When Aryen Hoekstra’s brother told the Guelph-based artist about a moth joke he’d heard on the Conan O’Brien show, he could have had no idea that he would be able to tease out of it a range of associations encompassing the theory of humour, anthropomorphism, experimental film and the psychiatrist’s couch. The joke opens with the line, “a moth walks into a podiatrist’s office,” and while we may not have gone so far as to fall on the floor, we’re already laughing. Before the joke ends 79 lines later, we have heard a sad tale about the rupture of family, workplace depression and suicide–all the psychological ills to which man and moth are prey, and then some. Hoekstra presents the text of the joke on hand-drawn 35-mm scale pieces of acetate, which he then projects between two flickering images of moth wings. These images are from Stan Brakhage’s Mothlight (1963), a milestone in structuralist filmmaking. Hoekstra’s film is called Mothlight/Moth Joke. He lets us know what its material is and everyone is in on the quotation.
While it may be tempting to give away the punch line, that would mean attempting to explain why it is funny, and that terrain is treacherous enough to have levelled even Dr. Freud. Hoekstra, for his part, knows what he likes. “I was interested in jokes that attribute human characteristics to animals but where the punchline delivers the inescapability of the animal’s essence. In this joke, the character of the moth is so rich. Even in the depths of his despair, there is still someone worse off than him. The moth earnestly tells the doctor, “Sometimes I feel like a spider barely hanging on to my web.”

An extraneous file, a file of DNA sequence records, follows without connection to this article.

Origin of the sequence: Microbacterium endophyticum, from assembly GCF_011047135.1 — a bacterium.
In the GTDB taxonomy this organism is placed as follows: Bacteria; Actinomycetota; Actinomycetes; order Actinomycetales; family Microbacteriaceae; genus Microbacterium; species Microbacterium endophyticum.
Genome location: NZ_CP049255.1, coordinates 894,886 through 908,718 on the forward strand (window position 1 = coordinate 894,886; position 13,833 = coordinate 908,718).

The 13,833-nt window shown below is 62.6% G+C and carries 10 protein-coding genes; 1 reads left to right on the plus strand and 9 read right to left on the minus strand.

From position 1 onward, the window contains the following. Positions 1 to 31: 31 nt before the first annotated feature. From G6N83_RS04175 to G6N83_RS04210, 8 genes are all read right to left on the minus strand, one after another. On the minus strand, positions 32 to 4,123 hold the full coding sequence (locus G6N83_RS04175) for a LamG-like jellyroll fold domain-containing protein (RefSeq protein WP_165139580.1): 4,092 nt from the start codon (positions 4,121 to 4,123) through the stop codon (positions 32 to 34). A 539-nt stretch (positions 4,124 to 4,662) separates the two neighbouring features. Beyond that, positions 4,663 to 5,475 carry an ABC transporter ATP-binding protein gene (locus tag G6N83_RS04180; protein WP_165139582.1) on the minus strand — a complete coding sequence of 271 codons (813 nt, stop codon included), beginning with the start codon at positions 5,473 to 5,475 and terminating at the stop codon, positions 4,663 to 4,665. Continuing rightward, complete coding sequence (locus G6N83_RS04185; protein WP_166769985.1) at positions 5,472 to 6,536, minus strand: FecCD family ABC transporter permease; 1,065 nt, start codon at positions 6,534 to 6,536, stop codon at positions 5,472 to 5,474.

Hoekstra’s sense of structure and tone is flawless. The drawn text involved what he calls “a negotiation of legibility,” which meant that he had to paint the slides between four and ten times to get them right. “If it was too expressive, it was weird, and then you had to keep the opacity consistent because it shows up even more when projected.”
If Brakhage was a point of inspiration for his moth film, when he turned to a video loop about a donkey it was in homage to Robert Bresson’s 1966 classic, Au hasard Balthasar. Called Twitch, Hoekstra shot video footage at the Donkey Sanctuary of Canada outside of Guelph and ended up using only a three second loop of the animal’s ear flickering. “I find it really easy to look at for a long time because donkeys are such soothing animals to be around.”
Hoekstra’s fascination is with early film and it responds to those critics who argue that we are living in a post-film period. His interest is in what we can learn from revisiting the material qualities of film in a fully technological age. “I think the way we perceive images has sped up, and analogue technology is slowing things down. It involves our sense of time and the way that film has structured so much of our experience of history in the last century. So I’m intrigued by the ‘end of film’ idea. When things are over, it’s a really exciting time to go back into them.”